Our Israel Horizons contributing writer, Doug Chandler, has followed preparations in the Jewish community for months and written on last Sunday’s Darfur rally in Washington, DC, in the latest issue of New York’s Jewish Week.
It was he who alerted us about the NY Sun editorial that attacked the rally organizers as liberals who are doing the right thing in calling for military intervention in Darfur but opposed the war to “liberate” Iraq. Personally, I was sympathetic to the overthrow of Saddam Hussein (even wrote a “Liberal Case for War” in the Sun over three years ago), but opposed a unilateral US invasion in the face of vehement international opposition — especially after the UN Security Council voted against war. I share Doug’s outrage at this scurrilous attack against the humanitarian impulses of rally organizers and applaud the mobilization of so many American Jews against the systematic assault on the people of Darfur.
Similarly, I am outraged by the extreme left-wing and anti-Semitic attack on the rally as a new Jewish effort to get the US into a war, as discovered the other day and documented by Arieh Lebowitz.
Speaking of past and ongoing horrors, as well as triumph, our friend and Israel Horizons contributing editor, Hillel Schenker, has written his latest blog entry for the Guardian (the British daily) on his sentiments this season:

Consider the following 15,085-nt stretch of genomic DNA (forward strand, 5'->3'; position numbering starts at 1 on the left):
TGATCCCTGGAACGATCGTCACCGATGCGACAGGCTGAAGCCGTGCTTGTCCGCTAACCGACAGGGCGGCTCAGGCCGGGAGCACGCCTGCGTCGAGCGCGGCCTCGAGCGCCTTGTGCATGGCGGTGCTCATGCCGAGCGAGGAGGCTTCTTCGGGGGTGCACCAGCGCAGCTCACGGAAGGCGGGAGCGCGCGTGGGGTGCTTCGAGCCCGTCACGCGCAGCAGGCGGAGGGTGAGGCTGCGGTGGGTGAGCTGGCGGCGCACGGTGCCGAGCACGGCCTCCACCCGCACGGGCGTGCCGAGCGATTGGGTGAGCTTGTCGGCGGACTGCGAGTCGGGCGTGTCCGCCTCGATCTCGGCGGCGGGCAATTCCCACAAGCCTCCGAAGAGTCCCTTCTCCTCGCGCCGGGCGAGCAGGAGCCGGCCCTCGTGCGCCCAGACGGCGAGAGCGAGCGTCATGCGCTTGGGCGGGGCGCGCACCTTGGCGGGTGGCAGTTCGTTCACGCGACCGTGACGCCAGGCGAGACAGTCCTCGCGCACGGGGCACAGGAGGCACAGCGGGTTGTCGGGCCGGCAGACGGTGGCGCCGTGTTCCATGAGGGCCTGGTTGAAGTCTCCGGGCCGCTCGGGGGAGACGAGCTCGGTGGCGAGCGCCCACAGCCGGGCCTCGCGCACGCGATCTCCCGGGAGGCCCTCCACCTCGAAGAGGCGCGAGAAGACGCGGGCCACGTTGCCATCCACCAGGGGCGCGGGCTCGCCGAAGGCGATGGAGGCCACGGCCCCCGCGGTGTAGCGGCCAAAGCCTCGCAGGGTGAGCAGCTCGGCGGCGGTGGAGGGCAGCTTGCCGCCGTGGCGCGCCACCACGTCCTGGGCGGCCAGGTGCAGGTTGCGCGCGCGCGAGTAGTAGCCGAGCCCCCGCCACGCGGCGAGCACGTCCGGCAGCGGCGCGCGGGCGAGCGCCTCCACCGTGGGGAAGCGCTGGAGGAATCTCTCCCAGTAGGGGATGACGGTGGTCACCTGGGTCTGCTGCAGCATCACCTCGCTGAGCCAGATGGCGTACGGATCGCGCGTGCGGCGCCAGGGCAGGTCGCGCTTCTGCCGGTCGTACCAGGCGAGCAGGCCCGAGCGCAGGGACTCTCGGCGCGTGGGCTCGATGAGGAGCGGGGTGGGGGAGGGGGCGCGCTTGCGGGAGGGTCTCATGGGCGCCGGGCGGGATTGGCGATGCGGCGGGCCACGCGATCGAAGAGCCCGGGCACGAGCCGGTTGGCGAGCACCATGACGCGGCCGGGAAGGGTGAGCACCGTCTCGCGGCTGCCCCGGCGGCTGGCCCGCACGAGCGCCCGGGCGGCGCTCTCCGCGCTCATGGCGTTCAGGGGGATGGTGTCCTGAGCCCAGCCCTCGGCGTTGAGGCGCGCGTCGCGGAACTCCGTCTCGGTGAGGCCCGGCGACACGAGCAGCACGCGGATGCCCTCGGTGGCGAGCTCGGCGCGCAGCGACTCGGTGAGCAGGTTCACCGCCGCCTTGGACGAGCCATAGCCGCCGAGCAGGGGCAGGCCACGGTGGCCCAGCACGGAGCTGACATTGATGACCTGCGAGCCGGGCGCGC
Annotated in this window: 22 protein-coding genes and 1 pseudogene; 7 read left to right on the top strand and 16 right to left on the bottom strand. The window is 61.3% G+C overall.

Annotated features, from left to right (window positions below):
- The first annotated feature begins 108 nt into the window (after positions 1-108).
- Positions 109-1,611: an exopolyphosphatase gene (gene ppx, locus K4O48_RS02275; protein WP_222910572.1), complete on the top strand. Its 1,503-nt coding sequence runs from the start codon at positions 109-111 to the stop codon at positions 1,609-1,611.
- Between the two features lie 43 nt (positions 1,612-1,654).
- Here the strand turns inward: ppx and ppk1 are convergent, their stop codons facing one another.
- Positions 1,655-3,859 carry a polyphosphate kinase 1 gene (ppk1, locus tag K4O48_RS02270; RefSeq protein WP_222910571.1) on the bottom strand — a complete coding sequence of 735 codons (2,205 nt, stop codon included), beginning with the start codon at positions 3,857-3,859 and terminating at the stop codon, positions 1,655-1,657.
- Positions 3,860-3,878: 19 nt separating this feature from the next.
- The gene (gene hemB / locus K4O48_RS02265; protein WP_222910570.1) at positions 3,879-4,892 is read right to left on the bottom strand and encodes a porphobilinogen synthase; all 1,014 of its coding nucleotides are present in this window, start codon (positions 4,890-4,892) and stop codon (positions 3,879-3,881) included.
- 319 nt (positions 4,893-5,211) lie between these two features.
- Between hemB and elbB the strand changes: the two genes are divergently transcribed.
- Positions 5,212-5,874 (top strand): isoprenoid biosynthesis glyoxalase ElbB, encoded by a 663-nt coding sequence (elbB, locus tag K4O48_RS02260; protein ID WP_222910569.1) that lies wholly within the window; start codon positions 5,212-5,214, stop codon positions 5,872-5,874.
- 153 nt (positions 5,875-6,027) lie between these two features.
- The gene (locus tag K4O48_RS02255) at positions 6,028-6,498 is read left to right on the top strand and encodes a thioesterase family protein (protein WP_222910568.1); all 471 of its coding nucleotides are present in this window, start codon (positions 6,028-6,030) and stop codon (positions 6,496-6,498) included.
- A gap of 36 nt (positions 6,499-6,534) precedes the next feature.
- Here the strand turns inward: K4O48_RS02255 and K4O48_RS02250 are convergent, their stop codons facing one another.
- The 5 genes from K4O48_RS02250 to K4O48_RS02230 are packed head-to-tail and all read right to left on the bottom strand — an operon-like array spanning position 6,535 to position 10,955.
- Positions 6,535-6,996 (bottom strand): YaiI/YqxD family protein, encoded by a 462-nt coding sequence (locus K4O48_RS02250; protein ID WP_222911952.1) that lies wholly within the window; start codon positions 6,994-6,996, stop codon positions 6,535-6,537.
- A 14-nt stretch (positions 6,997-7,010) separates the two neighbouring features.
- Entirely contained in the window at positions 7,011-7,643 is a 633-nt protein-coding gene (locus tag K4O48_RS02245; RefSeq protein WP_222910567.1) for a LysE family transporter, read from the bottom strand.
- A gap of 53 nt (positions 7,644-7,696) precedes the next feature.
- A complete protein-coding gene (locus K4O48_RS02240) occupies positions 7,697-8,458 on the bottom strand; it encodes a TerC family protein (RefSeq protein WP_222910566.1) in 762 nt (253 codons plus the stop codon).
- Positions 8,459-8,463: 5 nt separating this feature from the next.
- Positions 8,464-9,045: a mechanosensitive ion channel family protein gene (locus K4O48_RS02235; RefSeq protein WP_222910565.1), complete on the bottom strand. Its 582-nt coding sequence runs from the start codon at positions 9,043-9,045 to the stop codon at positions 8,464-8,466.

Is Israel the only country that insists on combining sadness with celebration…?
Yesterday was the annual memorial day for the accumulated 22,123 soldiers and civilians who have died in Israel’s wars since 1948, and today is Israeli Independence Day, marking the 58th anniversary of Ben-Gurion’s declaration of an independent state back in 1948.
For the first time, I found myself in (Palestinian) East Jerusalem, at the office’s of the Palestine-Israel Journal when the memorial siren sounded. It was an eerie feeling, standing with my Israeli colleague Avi Hoffman in memory of the fallen soldiers. I told the Palestinians, Najat and Rena, that I didn’t expect them to stand, understandably. Particularly in Najat Hirbawi’s case, since her grandfather was killed at Dir Yassin by the Irgun forces in April, 1948. Part of the Palestinian Nakba (Disaster)…. Read on at the Guardian Weblog, “Comment is free.”